Objectives—To assess the feasibility of inducing different severities of shock wave (SW)-induced traumatic brain injury (TBI) using lithotripsy. Methods—Wistar rats (n = 36) were divided into 2 groups: group 1 (n = 20) received 5 SW pulses, and group 2 (n = 16) received 15 SWs pulses. The SW pulses were delivered to the right side of the frontal cortex. Neurologic and behavioral assessments (Garcia test, beam walking, rotarod, and elevated plus maze) were performed at the baseline and at 3,6,24,72,and 168 hours after injury. At day 7 after injury (168 hours),we performed cerebral angiography to assess the presence of cerebral vasospasm and vascular damage due to SW-induced TBI. At the conclusion of the study, the animals were euthanized to assess damage to brain tissue using an overall histologic severity score. Results—The Garcia score was significantly higher, and the anxiety index (based on the elevated plus maze) was significantly lower in group 1 compared to group 2 (P<.05). The anxiety index for group 1 returned to the baseline level in a fast nonlinear fashion, whereas the anxiety index for group 2 followed a distinct slow linear reduction. Cerebral angiograms revealed a more severe vasospasm for the animals in group 2 compared to group 1 (P =.027). We observed a statistically significant difference in the overall histologic severity scores between the groups. The median (interquartile range) overall histologic severity scores for groups 1 and 2 were 3.0 (2.75) and 6.5 (6.0), respectively (P =.023). Conclusions—We have successfully established different SW-induced TBI severities in our SW-induced TBI model by delivering different numbers of SW pulses to brain tissue.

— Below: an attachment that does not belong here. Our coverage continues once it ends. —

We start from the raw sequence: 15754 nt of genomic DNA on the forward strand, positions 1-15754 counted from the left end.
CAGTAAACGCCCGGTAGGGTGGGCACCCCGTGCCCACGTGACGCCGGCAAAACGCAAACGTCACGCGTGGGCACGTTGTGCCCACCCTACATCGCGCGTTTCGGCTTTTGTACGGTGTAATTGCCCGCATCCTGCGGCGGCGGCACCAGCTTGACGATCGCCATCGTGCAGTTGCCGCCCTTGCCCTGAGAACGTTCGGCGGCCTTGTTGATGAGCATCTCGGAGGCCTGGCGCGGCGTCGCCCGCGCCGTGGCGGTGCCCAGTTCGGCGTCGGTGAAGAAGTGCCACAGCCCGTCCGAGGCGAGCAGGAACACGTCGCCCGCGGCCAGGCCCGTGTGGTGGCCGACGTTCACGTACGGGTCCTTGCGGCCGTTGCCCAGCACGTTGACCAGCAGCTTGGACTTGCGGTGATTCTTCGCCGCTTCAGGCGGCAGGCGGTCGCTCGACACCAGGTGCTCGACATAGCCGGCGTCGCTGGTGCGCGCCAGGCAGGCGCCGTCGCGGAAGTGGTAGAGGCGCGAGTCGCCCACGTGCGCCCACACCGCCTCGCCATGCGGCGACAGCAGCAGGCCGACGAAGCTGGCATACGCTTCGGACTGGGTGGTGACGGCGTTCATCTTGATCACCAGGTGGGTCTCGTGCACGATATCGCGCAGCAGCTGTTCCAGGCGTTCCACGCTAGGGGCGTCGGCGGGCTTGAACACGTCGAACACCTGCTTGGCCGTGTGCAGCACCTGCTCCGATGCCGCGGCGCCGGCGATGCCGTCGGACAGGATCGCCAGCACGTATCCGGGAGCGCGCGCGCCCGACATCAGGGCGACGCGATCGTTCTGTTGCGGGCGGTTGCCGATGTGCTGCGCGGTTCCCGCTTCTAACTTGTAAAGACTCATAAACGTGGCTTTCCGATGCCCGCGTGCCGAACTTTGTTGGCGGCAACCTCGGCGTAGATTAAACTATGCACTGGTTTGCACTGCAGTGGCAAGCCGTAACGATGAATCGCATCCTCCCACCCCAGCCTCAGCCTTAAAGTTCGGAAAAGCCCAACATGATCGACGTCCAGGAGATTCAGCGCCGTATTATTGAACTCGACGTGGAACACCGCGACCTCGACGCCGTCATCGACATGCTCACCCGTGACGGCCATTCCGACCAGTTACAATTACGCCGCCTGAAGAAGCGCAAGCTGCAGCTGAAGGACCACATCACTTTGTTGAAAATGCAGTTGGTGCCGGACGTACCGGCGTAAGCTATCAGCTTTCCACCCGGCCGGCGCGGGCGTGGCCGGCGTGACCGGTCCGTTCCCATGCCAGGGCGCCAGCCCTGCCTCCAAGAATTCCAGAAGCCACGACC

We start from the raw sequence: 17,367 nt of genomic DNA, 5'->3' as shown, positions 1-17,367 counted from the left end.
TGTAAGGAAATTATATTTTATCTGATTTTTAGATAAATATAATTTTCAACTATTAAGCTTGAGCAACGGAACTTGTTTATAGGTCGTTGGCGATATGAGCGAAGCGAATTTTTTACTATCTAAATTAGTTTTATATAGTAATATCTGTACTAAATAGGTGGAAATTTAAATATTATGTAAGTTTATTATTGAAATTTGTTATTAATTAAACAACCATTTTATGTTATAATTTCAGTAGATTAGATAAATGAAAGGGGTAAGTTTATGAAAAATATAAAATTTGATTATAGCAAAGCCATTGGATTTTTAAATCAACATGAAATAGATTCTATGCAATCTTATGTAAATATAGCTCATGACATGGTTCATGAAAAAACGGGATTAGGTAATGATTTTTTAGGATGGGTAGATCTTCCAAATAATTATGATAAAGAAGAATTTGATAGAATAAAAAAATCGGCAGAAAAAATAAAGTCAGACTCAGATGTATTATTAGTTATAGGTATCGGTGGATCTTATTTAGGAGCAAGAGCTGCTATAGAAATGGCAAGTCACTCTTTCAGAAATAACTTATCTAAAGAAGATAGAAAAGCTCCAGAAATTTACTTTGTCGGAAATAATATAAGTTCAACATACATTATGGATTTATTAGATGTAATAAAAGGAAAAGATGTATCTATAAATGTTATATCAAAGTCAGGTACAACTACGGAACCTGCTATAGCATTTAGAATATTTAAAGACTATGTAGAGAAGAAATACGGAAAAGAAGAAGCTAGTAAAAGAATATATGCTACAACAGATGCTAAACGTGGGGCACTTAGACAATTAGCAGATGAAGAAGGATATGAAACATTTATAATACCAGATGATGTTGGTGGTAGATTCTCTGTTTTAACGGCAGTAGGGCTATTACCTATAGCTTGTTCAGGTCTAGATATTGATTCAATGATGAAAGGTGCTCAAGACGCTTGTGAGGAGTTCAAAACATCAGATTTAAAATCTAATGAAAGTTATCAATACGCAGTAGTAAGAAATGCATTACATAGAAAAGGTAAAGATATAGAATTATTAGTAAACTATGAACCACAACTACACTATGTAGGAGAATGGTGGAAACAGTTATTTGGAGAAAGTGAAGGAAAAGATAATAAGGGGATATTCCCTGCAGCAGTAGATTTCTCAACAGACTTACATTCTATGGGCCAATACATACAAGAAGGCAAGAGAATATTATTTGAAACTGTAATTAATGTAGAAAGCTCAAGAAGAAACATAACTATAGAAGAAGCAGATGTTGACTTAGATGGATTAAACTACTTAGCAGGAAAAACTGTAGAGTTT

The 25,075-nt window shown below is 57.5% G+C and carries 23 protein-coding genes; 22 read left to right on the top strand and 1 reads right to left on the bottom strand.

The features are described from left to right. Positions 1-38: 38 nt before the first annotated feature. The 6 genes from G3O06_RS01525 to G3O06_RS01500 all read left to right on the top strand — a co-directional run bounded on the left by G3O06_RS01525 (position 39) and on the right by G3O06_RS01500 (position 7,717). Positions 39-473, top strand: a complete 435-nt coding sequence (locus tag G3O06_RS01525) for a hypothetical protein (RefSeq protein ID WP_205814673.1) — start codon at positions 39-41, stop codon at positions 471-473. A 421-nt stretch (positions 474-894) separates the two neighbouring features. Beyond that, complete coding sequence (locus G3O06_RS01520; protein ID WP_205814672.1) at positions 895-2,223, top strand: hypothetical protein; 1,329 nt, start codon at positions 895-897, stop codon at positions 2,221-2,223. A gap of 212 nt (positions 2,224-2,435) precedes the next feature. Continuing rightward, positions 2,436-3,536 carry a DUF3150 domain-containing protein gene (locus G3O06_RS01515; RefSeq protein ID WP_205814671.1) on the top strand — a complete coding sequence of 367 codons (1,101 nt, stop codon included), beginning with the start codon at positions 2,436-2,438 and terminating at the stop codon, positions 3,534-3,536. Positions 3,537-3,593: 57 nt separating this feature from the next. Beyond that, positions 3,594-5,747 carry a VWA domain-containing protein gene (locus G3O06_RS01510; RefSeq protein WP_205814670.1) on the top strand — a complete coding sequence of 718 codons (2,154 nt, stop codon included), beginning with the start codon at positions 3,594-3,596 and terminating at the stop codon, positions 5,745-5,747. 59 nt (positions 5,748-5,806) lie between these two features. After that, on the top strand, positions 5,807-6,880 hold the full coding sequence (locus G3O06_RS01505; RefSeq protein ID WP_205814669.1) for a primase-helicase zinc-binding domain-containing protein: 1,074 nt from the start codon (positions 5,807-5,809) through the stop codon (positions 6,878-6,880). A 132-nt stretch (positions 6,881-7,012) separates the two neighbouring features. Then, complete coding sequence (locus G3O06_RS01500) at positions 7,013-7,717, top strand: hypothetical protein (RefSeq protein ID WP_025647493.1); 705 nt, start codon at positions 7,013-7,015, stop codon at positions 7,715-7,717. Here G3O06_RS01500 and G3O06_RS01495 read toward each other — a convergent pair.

Bibliographical notePublisher Copyright:
© 2018 by the American Institute of Ultrasound in Medicine.
- Axonal damage
- Brain injury
- Functional outcomes
- Shock wave-induced traumatic brain injury